With the world’s tenth largest fleet in terms of registered tonnage, Cyprus is also home to myriad shipping and ship management companies. Its tonnage tax system, introduced in 2010, significantly reduces the tax burden on international shipping and ship management companies and makes Cyprus one of the most attractive environments in the world for international shipping.

Cyprus’s "intellectual property box" regime provides a time-limited opportunity to achieve an effective tax rate of less than 2.5% on revenue from intellectual property, by far the lowest rate available in Europe. Furthermore, gains on disposal of intellectual property assets can effectively be fully sheltered from tax.

The economic citizenship programme, in place since 2013, allows individuals with substantial economic interests in Cyprus and their dependents to obtain Cyprus citizenship by naturalisation on an accelerated basis. Applicants must have a clean criminal record and own a residence in Cyprus, and must invest €2.5 million or more in Cyprus, or be the owner or a substantial shareholder of a company doing business in Cyprus. Since Cyprus is an EU member, Cyprus citizenship considerably simplifies international travel and visa requirements and is proving highly attractive to high net worth individuals.

Continued reform and modernization

The government has pressed ahead with its programme to support economic recovery, attract inward investment and boost Cyprus’s attractiveness as a competitive but reputable international financial centre. The network of double tax agreements continues to be extended: new agreements with Guernsey, Iceland and Spain have taken effect and new agreements have been signed with Bahrain, Georgia and Switzerland.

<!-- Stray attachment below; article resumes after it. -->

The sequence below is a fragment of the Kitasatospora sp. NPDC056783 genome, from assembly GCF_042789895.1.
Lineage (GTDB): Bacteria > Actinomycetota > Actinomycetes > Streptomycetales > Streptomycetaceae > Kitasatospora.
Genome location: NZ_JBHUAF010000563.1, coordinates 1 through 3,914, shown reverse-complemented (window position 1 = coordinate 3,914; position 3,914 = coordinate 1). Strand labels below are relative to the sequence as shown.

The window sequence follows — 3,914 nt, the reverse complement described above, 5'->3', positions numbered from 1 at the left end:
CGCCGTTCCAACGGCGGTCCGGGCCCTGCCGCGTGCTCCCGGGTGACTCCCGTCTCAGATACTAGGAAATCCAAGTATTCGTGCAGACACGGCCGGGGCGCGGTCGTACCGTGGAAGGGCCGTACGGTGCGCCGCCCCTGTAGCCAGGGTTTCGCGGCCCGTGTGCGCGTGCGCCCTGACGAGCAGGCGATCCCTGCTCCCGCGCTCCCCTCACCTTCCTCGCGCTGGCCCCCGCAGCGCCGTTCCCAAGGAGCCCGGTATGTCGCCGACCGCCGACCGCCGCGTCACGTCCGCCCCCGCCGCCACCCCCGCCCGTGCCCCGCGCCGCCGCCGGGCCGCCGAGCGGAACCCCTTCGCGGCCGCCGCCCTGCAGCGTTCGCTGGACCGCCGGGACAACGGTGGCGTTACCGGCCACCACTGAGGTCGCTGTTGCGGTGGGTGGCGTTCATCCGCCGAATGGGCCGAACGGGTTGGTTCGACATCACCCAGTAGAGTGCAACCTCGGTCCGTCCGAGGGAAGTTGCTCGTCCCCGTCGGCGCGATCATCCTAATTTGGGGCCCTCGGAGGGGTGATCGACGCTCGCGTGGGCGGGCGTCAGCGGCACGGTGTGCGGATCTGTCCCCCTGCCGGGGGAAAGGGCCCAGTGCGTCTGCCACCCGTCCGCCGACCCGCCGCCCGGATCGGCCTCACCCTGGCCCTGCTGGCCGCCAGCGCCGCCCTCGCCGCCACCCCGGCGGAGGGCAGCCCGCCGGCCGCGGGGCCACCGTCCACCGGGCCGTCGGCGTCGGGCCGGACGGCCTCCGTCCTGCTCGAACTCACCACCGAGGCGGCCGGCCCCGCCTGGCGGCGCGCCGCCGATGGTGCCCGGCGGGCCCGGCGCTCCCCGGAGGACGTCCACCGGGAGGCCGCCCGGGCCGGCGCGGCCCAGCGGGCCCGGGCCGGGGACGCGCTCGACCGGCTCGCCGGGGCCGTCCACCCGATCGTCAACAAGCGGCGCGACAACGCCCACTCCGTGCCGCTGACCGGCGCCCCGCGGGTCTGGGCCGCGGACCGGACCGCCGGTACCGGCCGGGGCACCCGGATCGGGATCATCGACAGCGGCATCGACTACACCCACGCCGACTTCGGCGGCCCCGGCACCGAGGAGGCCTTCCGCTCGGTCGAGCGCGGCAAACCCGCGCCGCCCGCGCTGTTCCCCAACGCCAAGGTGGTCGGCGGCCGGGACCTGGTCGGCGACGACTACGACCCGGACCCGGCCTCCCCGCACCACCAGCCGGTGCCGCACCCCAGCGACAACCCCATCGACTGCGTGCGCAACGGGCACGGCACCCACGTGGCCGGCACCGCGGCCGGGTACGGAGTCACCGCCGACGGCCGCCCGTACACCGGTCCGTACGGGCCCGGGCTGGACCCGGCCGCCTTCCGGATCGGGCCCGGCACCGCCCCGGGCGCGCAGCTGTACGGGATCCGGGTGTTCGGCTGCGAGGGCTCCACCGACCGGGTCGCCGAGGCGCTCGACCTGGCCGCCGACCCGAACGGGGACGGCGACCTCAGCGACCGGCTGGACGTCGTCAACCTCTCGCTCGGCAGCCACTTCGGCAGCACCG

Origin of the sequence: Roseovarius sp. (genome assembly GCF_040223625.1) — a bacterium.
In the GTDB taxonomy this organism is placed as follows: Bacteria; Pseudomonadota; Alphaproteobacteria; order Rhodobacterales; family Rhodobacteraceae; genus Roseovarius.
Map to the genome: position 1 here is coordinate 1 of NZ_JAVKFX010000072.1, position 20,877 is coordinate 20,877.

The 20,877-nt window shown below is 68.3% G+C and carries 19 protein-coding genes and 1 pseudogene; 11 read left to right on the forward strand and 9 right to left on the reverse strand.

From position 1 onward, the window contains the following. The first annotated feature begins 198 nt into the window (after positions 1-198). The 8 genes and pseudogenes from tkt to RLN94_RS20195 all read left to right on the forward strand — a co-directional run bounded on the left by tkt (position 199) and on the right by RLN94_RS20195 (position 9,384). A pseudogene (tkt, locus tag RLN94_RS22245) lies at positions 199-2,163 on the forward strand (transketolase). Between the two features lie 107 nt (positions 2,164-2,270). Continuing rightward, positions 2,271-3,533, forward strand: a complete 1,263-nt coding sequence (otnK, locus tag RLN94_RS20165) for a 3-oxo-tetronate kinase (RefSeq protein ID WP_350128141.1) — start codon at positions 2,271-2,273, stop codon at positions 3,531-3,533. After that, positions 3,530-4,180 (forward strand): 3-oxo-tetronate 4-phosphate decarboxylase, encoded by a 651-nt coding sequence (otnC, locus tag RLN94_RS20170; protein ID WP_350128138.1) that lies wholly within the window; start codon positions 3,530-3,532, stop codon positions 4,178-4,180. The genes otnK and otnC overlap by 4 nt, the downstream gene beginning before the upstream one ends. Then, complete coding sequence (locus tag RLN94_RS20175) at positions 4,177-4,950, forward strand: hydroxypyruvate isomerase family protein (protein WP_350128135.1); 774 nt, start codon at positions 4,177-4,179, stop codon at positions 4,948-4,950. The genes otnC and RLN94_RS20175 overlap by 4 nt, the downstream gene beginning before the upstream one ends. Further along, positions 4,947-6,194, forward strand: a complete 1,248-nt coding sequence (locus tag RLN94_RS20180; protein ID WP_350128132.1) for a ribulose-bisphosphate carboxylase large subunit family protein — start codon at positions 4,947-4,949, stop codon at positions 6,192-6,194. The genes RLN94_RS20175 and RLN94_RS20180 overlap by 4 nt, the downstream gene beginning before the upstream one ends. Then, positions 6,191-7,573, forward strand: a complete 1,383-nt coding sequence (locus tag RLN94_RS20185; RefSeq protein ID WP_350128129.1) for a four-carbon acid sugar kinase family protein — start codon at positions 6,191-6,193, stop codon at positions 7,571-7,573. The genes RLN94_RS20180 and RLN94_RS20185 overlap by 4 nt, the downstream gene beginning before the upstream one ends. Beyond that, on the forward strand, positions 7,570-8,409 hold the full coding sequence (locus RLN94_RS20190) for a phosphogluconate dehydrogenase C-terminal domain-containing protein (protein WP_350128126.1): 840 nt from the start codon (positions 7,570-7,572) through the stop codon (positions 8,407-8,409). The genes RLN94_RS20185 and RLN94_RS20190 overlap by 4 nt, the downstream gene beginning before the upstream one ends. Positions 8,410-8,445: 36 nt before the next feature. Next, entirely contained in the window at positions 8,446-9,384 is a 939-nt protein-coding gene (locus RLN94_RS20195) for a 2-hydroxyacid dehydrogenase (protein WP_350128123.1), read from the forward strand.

July 2015 saw the enactment of a package of tax incentives aimed at encouraging economic activity and attracting inward direct investment, including reduction of transfer fees on real estate transactions, temporary exemptions from capital gains tax, extension of accelerated capital allowances until December 31 2016, introduction of a notional interest deduction on newly-introduced equity capital, the introduction of non-domiciled regime for taxes on interest, dividends and rent and an extension of income tax exemptions for high-earning individuals taking up residence and employment in Cyprus.

In order to deal with non-performing debt and promote a rescue culture, a new package of insolvency laws was passed in the spring of 2015, providing for the regulation of insolvency practitioners and the introduction of a corporate rehabilitation process called “examinership”, which is akin to the British administration process.

Further legislative changes are in prospect, including a new, modern law on foundations.

A preliminary conclusion

Cyprus’s programme of economic reform and modernisation is progressing well. The targets agreed with international lenders are being met or exceeded and the international services sector is in a strong position to lead the recovery, with new, competitive offerings enhancing the benefits it provides to international investors.

Elias Neocleous


Andreas Neocleous & Co


About the author

Elias Neocleous leads the corporate and commercial department of Andreas Neocleous & Co LLC, Cyprus's largest firm of lawyers. Elias graduated in law from Oxford University in 1991 and is a barrister of the Inner Temple. He was admitted to the Cyprus Bar in 1993. His main areas of practice are cross-border mergers and acquisitions, banking and finance, trusts and estate planning and tax.